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Lt. Col. Richard Cole – Last Of The Doolittle Raiders – Passes.

image courtesy of the HistoryNet

Retired Lt. Col. Dick Cole, the last surviving member of the Doolittle Raiders who rallied the nation’s spirit during the darkest days of World War II, has passed away.

Tom Casey, president of the Doolittle Tokyo Raiders Association, confirmed to Air Force Times that Cole died Tuesday morning in San Antonio. His daughter, Cindy Cole Chal, and son, Richard Cole, were by his side, Casey said.

Cole will be buried at Arlington National Cemetery, Casey said. Memorial services are also being scheduled at Joint Base San Antonio-Randolph in Texas.

Cole, who was then-Lt. Col. Jimmy Doolittle’s co-pilot in the No. 1 bomber during the daring 1942 raid to strike Japan, was 103.

The Doolittle Raid was the United States’ first counterattack on the Japanese mainland after Pearl Harbor. Eighty U.S. Army Air Forces airmen in 16 modified B-25B Mitchell bombers launched from the aircraft carrier Hornet, about 650 nautical miles east of Japan, to strike Tokyo. While it only caused minor damage, the mission boosted morale on the U.S. homefront a little more than four months after Pearl Harbor, and sent a signal to the Japanese people not only that the U.S. was ready to fight back but also that it could strike the Japanese mainland.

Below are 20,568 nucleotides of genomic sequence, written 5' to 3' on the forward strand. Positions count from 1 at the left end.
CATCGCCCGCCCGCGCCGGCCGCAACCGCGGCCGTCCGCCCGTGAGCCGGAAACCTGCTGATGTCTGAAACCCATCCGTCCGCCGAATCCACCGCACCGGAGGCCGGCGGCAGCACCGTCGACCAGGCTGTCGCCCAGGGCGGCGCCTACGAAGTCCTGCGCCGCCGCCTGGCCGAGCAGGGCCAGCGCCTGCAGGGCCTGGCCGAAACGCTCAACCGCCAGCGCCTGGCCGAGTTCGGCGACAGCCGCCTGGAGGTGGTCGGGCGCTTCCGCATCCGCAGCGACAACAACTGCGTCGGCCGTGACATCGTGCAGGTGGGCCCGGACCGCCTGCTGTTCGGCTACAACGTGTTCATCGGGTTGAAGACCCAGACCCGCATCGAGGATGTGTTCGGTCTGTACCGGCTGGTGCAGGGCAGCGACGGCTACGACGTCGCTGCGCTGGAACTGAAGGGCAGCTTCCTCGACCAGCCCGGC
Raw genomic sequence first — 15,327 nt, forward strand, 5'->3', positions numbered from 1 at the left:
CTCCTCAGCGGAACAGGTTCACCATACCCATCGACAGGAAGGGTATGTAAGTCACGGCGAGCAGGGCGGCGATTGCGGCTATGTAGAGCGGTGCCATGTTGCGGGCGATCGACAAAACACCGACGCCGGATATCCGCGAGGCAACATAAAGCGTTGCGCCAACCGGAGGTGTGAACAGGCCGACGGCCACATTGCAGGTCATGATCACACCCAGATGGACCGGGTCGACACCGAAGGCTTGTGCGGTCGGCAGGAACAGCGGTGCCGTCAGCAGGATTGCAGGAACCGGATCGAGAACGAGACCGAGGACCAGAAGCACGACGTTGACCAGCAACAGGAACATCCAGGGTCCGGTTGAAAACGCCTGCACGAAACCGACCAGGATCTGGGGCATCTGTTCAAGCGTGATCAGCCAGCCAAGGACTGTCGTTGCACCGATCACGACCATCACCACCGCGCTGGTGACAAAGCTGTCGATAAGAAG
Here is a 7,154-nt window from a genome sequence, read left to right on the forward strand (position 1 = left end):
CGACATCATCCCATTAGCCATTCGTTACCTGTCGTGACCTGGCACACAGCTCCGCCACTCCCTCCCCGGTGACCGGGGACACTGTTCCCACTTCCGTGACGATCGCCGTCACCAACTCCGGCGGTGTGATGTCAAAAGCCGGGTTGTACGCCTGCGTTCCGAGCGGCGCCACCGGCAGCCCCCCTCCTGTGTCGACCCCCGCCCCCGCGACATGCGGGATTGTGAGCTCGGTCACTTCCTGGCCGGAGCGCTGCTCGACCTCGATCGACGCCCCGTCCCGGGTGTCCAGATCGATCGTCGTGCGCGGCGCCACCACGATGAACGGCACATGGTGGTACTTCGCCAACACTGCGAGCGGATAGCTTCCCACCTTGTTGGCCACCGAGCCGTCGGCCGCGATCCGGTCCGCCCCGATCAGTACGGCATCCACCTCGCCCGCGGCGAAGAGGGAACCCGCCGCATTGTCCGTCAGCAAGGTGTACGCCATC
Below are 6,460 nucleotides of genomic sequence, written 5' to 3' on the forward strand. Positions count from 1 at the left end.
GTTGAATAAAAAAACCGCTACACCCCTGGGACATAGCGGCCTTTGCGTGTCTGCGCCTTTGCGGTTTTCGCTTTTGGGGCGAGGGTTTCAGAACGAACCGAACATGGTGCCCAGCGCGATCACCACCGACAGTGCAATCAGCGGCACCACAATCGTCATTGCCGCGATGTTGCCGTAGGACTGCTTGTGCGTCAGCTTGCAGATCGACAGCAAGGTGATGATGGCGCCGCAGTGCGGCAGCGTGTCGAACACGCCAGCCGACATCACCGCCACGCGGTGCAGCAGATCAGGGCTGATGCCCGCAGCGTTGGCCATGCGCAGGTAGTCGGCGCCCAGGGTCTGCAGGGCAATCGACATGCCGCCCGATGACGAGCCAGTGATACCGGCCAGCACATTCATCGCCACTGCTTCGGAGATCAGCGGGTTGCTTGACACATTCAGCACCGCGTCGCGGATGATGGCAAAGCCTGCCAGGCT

Information on the Doolittle Raid can be found here at the National Museum of the US Air Force website.

It is difficult to overestimate the effect on the moral of the US and Japan at the time of this raid. The US was reeling from not only Pearl Harbor, but losses across the Pacific. For the US, the raid symbolized the American spirit of never giving up and fighting on even when things look bleak. For the Japanese, the effect was “we thought the war was going well and they are bombing Tokyo?”

It takes a large amount of testicular fortitude to climb into a heavily laden bomber, aboard an aircraft carrier not designed for two engine bombers, slam the throttles to the max, release the brakes and take off in violent pitching seas knowing that you will most likely never see your home again.

That’s what the eighty men of the Doolittle Raid did.

Their mission accomplished, the men of the Doolittle Raid can all rest in peace now – well deserved peace – with the somehow inadequate “thanks” of a grateful nation.

News report on the “Final Toast” of the Doolittle Raiders:

Full coverage of the “Final Toast” event:

Awfully dusty in here right now……




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